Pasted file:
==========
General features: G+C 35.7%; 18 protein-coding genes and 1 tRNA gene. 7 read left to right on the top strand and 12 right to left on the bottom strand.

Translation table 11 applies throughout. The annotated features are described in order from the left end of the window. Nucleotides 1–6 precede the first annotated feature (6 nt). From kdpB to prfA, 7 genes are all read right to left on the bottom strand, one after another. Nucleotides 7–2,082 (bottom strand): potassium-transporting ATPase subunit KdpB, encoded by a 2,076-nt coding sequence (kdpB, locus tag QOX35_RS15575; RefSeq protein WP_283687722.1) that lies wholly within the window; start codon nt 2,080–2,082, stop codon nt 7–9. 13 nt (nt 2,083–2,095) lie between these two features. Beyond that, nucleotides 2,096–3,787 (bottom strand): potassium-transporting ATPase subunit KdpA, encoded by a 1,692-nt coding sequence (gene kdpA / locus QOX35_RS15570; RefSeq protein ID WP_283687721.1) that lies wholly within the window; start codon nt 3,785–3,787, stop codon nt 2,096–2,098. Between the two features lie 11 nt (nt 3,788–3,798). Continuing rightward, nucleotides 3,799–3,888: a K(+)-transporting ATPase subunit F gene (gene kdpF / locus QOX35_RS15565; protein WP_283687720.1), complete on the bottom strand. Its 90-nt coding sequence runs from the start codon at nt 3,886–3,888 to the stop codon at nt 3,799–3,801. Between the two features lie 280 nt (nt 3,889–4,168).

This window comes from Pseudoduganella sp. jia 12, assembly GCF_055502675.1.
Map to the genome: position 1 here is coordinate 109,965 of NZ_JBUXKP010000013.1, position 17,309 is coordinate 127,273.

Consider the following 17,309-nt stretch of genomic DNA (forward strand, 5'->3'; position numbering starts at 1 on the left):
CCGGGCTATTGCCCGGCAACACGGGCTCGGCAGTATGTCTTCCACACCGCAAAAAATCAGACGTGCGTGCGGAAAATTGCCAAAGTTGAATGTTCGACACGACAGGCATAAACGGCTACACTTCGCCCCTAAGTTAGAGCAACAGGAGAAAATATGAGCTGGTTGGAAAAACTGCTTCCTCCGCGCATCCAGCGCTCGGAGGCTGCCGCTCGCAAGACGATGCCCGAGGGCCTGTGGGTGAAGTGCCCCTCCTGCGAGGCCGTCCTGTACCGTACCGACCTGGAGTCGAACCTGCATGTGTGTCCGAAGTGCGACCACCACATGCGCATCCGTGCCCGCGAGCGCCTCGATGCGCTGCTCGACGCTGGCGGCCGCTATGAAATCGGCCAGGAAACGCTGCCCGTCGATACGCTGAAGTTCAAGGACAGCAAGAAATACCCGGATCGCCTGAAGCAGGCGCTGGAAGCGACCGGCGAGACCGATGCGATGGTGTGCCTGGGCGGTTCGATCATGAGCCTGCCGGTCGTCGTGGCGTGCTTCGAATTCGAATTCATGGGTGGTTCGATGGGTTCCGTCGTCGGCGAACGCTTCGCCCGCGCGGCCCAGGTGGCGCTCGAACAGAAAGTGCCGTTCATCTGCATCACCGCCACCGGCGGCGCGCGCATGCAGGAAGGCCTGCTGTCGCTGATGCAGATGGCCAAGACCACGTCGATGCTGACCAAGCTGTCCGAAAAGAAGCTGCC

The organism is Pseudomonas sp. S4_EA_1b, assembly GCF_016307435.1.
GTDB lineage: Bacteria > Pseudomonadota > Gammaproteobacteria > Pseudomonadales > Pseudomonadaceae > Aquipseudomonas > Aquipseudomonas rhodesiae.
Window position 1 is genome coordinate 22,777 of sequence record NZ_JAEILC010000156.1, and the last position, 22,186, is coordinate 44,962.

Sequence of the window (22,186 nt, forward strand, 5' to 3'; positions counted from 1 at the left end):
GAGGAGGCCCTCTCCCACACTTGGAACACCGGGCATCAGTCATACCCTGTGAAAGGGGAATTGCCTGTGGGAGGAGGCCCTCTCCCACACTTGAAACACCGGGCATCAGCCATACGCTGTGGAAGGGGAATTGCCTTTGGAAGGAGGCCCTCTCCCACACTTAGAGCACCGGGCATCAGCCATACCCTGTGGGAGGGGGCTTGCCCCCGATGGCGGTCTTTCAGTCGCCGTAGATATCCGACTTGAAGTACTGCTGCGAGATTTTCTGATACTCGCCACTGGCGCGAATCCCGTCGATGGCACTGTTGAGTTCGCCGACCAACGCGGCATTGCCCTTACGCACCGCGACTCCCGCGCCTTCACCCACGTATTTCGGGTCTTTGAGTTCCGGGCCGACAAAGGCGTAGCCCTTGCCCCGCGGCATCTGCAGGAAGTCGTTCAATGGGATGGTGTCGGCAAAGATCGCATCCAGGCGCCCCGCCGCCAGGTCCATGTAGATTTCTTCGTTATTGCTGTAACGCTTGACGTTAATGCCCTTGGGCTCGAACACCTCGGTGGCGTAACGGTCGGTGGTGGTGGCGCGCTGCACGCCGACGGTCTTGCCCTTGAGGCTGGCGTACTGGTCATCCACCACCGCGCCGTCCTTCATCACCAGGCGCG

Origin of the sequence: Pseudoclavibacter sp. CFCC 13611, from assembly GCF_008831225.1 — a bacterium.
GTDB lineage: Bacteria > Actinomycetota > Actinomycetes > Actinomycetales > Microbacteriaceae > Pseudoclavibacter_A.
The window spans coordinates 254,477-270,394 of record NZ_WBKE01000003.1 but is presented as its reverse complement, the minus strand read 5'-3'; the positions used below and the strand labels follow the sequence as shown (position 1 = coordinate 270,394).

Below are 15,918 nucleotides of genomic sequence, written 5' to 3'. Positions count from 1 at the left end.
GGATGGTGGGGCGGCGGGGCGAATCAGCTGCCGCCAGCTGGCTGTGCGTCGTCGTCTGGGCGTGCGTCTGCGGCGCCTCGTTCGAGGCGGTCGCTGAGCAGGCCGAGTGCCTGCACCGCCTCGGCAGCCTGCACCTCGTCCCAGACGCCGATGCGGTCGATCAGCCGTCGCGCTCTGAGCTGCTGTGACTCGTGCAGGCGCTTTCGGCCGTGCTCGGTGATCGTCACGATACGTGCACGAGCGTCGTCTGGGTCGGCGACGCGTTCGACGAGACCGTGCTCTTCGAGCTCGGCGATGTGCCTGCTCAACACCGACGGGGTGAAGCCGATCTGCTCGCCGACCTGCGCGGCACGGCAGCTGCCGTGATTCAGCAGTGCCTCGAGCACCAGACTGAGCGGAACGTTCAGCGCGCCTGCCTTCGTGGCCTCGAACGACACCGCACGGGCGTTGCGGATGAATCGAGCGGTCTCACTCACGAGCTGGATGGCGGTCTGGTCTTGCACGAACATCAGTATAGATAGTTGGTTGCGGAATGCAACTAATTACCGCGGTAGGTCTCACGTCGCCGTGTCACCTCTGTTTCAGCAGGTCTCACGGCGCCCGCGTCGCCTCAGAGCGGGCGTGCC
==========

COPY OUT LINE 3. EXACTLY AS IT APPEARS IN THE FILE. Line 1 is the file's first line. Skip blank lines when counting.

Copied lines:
This window comes from Pseudoduganella sp. jia 12, assembly GCF_055502675.1.